Here is my claim: the scientific contents of my interpretation is a major piece of evidence for the veracity of the biblical account of Adam and Eve, and for Christianity as a whole. In other words, I’m not settling for mere “compatibility” with the known sciences; what we have here is actual, strong, positive evidence, and everyone needs to adjust their beliefs accordingly.

Last week, I presented my argument for Jesus's resurrection, in an hour-and-a-half talk given to MCB Apologetics - a ministry of the McLean Bible Church. And it went really, really well! The organizer (who's a high school friend of mine) told me that he thought the talk went incredibly well, that it was really fantastic. […]

This was the state of the "Bayesian evaluation for the likelihood of Christ's resurrection" post, as of Easter 2020. This post will remain unchanged, while the linked post above will have further edits. I also put up a Facebook post on that date, which is essentially the same as the 2019 Facebook post. The offer […]

This was the state of the "Bayesian evaluation for the likelihood of Christ's resurrection" post, as of Easter 2019, in the "third draft" form. Some of the formatting has been lost in the blog migration, particularly in the Jupyter notebooks, but the content has been retained. This post will remain unchanged, while the other post […]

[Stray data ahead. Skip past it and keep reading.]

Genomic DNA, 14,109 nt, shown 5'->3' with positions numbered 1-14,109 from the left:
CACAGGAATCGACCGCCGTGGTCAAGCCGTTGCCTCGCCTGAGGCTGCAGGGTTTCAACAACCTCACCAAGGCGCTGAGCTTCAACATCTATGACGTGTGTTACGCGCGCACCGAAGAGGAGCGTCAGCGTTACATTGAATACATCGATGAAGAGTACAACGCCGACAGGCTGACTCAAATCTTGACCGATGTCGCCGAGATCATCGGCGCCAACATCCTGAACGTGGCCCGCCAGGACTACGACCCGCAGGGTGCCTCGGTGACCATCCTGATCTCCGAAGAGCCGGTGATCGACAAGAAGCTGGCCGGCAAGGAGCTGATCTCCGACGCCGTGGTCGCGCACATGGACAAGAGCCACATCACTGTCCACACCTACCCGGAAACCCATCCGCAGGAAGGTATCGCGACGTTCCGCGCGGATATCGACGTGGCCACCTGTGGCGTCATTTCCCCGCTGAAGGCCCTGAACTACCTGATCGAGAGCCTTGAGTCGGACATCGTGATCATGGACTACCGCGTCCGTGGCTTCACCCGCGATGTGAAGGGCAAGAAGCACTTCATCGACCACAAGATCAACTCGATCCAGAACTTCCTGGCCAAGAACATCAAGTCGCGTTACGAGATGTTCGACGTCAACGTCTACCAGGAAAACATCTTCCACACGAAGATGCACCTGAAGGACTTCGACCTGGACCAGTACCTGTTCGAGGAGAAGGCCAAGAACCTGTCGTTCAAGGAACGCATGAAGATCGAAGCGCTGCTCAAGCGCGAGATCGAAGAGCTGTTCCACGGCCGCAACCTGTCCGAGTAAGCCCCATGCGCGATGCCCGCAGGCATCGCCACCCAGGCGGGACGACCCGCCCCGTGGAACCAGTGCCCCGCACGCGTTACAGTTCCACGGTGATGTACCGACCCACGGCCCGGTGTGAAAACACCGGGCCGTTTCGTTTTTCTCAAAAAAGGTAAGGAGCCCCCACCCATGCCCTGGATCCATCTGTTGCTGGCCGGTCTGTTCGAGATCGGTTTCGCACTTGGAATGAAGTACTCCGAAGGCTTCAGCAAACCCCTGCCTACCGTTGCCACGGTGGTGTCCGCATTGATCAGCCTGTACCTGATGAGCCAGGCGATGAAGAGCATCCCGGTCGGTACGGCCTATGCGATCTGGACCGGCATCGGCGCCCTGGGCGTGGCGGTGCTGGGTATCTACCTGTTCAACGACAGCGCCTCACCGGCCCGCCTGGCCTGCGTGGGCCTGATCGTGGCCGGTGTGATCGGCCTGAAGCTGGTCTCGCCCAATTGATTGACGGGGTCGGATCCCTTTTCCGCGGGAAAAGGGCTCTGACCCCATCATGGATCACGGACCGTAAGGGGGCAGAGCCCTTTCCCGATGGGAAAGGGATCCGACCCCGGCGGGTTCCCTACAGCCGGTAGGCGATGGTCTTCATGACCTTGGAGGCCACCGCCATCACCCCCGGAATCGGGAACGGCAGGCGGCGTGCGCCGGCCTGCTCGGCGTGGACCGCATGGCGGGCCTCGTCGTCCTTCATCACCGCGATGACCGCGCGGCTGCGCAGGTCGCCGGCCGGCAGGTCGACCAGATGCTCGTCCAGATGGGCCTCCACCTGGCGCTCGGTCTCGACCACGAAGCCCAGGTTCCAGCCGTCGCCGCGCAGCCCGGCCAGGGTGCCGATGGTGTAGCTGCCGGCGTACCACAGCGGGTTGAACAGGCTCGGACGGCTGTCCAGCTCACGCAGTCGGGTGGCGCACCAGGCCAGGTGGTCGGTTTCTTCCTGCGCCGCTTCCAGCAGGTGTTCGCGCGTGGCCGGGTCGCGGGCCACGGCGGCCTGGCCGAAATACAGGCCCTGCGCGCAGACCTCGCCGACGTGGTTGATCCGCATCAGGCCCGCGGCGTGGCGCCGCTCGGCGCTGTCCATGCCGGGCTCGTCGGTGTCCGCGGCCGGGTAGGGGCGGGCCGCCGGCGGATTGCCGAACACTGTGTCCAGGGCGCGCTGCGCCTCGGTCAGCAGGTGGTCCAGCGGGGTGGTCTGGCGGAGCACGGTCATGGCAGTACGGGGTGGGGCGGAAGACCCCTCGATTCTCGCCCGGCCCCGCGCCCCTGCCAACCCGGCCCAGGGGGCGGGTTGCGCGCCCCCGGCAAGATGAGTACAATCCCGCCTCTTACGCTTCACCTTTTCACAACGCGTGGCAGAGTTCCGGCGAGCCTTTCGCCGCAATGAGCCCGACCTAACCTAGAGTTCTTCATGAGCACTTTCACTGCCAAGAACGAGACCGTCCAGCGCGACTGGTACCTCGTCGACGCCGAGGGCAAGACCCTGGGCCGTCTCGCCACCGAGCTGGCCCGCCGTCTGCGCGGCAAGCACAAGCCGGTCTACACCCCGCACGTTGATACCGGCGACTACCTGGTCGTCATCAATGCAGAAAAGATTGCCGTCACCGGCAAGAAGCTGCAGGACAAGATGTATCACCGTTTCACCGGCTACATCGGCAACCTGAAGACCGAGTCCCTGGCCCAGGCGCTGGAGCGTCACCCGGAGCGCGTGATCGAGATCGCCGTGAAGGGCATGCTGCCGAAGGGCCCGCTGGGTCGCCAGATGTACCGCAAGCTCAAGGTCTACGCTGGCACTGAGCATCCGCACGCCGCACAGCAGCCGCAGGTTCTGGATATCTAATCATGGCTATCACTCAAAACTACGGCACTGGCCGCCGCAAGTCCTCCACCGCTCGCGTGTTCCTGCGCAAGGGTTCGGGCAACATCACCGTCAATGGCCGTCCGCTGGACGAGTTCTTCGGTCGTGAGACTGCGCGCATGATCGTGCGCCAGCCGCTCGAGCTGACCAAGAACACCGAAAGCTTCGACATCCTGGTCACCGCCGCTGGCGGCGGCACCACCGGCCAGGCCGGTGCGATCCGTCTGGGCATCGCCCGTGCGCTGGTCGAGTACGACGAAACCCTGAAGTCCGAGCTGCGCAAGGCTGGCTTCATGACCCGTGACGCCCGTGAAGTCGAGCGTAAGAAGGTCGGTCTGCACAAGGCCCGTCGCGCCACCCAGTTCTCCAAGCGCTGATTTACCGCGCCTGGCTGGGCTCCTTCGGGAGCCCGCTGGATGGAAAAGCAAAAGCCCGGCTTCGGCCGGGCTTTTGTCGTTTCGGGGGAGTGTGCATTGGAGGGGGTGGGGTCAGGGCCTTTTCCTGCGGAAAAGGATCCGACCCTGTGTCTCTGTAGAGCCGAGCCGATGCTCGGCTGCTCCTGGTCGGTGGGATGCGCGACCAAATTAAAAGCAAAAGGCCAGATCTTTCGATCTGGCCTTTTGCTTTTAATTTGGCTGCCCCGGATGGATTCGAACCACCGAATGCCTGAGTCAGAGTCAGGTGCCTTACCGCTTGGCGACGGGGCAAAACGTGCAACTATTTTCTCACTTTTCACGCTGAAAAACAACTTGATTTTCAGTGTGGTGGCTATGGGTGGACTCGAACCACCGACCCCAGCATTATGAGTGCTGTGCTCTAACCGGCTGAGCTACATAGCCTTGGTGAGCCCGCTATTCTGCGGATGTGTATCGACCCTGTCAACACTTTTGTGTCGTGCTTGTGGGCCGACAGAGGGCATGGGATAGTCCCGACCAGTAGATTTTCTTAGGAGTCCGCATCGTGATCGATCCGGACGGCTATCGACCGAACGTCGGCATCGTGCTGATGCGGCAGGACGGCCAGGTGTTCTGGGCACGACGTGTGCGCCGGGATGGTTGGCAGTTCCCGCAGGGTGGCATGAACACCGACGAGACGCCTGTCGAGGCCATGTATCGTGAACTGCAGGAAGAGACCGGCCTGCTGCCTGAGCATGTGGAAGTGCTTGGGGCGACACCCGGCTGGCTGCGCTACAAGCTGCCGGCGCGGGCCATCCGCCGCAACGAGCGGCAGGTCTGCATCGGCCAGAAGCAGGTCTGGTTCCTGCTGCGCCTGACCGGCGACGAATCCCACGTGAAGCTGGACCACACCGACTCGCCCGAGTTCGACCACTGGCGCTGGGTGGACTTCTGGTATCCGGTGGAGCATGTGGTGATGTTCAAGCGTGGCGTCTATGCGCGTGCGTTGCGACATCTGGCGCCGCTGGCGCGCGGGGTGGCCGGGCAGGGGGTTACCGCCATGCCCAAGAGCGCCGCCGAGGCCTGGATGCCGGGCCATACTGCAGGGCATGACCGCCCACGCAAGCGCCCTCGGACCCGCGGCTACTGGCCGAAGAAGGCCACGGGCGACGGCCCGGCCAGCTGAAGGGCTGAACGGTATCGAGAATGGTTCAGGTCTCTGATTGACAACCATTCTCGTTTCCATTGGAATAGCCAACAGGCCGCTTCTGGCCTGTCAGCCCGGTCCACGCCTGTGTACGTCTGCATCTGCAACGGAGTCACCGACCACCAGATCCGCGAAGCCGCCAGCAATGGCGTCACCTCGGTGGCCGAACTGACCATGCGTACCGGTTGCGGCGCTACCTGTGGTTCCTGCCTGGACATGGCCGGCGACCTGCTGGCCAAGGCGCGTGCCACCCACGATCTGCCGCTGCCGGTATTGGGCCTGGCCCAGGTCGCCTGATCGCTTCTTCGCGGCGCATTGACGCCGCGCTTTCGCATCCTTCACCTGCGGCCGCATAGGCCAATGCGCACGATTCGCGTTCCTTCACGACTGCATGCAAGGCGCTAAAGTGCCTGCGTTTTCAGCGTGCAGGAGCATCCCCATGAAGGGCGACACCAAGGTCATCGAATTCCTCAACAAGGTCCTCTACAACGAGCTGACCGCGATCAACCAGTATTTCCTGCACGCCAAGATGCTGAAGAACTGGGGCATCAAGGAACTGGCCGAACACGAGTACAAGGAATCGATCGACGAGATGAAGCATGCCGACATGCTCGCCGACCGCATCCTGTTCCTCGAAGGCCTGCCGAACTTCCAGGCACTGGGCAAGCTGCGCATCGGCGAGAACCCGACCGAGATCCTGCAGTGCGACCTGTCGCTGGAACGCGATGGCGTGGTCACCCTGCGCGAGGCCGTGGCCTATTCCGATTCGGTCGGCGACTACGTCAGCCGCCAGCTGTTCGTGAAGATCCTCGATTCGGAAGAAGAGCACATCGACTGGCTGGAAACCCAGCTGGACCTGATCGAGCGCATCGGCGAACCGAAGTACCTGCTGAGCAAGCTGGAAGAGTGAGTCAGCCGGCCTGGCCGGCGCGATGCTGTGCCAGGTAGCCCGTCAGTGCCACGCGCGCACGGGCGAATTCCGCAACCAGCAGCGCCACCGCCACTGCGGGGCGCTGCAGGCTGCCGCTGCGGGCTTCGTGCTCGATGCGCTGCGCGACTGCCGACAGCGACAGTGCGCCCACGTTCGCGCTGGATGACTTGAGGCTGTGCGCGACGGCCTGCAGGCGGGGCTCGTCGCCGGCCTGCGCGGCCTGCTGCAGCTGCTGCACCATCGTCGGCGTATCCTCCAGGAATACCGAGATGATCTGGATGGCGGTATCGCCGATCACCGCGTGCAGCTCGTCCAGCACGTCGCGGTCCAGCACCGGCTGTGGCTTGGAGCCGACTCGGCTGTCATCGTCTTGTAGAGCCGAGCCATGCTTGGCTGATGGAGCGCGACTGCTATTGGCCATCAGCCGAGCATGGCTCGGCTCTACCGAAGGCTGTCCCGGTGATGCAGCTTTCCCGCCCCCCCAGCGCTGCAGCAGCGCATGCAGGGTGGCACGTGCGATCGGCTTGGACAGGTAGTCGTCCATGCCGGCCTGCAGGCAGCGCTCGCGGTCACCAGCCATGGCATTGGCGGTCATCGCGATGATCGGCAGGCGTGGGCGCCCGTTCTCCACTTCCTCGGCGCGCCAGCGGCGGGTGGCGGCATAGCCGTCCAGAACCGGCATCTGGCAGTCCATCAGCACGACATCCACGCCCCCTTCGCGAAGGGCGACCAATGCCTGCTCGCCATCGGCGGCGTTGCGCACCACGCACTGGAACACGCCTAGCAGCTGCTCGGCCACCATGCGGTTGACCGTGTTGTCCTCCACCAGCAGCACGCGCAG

This is a slide deck that I put together for my day job. It explains Bayesian hierarchical modeling. Bayesian hierarchical modeling (slide deck) Bayesian hierarchical modeling (pdf) It's given in the context of A/B testing and multiple comparisons, and assumes some knowledge of Beta distributions - but even if you don't have that background, it […]

When faced with the argument presented in Bayesian evaluation for the likelihood of Christ's resurrection, a common tactic is to try to push the prior lower. After all, this is one of the very few options available when one has no evidence on their side. But as I argued in the post itself, this will not […]

This was the state of the "Bayesian evaluation for the likelihood of Christ's resurrection" post, as of Easter 2018, in the "second draft" form. Some of the formatting has been lost in the blog migration, particularly in the Jupyter notebooks, but the content has been retained. This post will remain unchanged, while the other post […]

This is still a work in progress. It will change as I continue to add and edit the content. I consider this to be in its "third draft" form. It will take some more time to complete, and it may be messy in the meantime. A version of this post as it appeared on Easter […]

At long last, we can summarize this entire series. First, we calculated the prior odds for the resurrection of Jesus Christ. This prior cannot be zero. That would violate one of the fundamental tenets of Bayesian thinking, and it is not empirically justified, since we have not observed an infinite number of people who did […]

We will consider some more miracles from other religions, but the conclusions here are not difficult to reach. A full-blown analysis is not necessary, as none of them reach anywhere near the level of evidence in Jesus's resurrection. We can just draw parallels to our previous analysis. So, for example, there's a story of Ichadon, […]

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